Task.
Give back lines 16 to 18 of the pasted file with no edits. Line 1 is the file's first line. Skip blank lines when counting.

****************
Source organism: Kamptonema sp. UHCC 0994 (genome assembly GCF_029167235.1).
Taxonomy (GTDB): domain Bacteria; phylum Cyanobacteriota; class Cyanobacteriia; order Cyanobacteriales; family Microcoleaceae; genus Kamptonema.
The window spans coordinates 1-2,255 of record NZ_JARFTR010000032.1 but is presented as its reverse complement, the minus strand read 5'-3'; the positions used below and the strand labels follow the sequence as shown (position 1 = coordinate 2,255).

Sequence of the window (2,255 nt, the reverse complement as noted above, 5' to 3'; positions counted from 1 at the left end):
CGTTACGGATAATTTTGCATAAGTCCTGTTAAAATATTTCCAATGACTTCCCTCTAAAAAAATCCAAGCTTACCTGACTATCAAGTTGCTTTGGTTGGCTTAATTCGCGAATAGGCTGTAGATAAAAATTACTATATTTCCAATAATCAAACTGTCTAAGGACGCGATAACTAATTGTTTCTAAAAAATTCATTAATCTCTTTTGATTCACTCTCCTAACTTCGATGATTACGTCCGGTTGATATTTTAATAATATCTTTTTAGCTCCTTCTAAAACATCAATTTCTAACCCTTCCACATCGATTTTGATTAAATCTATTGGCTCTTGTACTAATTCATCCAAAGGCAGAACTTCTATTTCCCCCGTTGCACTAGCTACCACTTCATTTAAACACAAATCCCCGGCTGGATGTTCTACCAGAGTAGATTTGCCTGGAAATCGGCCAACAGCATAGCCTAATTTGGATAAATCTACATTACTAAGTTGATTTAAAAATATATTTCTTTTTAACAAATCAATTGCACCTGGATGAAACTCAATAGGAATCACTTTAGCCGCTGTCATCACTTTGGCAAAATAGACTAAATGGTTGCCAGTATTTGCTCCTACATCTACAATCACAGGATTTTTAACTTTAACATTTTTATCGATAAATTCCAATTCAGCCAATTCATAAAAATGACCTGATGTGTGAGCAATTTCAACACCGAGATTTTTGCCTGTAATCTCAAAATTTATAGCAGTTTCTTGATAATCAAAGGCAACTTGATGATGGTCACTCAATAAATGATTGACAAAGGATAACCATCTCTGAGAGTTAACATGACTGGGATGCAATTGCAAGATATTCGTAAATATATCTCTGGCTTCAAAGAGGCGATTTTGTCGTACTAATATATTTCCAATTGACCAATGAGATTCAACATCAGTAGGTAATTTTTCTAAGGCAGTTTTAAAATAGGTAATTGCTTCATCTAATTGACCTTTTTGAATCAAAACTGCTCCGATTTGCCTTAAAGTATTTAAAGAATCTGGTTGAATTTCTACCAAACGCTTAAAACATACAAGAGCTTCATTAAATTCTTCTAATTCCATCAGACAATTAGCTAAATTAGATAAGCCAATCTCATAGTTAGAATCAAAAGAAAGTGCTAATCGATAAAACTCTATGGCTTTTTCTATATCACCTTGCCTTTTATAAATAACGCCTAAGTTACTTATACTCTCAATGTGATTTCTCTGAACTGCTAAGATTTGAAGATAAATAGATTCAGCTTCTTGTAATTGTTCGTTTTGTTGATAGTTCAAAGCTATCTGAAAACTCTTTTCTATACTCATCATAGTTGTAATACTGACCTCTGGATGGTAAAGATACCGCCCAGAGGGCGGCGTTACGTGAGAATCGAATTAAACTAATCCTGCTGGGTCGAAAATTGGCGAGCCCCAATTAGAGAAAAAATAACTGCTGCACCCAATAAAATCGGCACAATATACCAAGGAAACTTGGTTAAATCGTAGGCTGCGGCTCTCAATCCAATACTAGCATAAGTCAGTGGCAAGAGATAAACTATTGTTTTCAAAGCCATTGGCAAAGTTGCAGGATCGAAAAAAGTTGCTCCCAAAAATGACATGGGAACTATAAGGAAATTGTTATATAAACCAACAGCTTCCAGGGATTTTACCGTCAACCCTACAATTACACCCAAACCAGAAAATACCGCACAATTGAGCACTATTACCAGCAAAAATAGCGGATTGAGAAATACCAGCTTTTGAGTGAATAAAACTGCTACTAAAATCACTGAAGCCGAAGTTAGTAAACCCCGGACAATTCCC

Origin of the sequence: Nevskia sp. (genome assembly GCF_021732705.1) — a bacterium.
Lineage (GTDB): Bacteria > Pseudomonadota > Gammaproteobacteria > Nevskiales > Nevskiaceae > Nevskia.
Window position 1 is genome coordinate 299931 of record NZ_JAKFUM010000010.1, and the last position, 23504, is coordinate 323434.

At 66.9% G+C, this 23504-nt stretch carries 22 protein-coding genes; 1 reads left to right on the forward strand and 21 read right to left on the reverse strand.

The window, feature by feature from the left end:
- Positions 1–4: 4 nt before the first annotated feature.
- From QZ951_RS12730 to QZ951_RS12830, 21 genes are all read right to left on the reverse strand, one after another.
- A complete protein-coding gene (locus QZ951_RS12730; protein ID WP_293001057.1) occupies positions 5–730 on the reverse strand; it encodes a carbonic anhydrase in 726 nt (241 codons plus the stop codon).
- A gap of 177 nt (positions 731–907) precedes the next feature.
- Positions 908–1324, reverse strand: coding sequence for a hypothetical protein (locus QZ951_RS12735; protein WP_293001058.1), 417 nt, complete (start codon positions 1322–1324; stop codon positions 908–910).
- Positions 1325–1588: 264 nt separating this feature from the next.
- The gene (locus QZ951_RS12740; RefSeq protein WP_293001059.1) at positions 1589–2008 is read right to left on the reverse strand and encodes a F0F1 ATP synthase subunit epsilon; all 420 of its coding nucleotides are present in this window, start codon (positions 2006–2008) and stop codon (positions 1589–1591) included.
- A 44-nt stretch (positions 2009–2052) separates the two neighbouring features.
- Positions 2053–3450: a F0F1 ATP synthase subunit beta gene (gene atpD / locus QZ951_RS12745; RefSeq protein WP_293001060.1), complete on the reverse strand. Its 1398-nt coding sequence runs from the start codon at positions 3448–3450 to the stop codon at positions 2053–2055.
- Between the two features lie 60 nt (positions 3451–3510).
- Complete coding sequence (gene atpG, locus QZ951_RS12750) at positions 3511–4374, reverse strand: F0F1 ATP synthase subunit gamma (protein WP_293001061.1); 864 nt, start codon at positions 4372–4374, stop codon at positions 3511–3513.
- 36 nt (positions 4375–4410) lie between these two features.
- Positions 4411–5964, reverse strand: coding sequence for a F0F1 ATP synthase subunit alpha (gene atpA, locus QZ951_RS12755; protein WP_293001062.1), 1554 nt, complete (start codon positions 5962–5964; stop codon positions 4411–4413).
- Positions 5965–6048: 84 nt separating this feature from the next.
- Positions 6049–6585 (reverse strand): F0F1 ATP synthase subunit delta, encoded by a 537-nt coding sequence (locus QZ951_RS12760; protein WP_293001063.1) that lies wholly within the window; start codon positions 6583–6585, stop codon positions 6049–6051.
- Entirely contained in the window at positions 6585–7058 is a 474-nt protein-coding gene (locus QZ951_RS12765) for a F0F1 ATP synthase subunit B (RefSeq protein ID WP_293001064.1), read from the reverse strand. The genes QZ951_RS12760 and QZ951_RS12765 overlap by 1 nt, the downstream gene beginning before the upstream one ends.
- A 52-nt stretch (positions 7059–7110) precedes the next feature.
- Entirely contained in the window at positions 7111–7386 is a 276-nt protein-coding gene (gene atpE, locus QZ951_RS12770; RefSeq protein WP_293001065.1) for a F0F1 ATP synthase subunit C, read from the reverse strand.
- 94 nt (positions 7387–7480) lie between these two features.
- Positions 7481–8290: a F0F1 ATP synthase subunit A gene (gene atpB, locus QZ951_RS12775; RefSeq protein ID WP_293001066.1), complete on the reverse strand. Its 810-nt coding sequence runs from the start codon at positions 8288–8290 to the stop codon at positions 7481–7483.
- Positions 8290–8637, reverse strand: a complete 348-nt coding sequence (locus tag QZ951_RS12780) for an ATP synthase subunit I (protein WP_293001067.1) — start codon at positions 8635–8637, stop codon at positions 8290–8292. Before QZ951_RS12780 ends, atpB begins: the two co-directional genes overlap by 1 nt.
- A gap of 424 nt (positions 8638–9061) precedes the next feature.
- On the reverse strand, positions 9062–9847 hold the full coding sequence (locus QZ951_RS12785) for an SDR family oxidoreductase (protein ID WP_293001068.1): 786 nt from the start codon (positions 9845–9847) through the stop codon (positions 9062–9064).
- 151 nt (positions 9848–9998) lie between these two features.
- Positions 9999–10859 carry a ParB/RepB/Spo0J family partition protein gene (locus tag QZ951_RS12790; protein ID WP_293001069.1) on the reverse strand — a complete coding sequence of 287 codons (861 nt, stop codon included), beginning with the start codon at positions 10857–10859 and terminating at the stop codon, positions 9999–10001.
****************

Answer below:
- Positions 1325–1588: 264 nt separating this feature from the next.
- The gene (locus QZ951_RS12740; RefSeq protein WP_293001059.1) at positions 1589–2008 is read right to left on the reverse strand and encodes a F0F1 ATP synthase subunit epsilon; all 420 of its coding nucleotides are present in this window, start codon (positions 2006–2008) and stop codon (positions 1589–1591) included.
- A 44-nt stretch (positions 2009–2052) separates the two neighbouring features.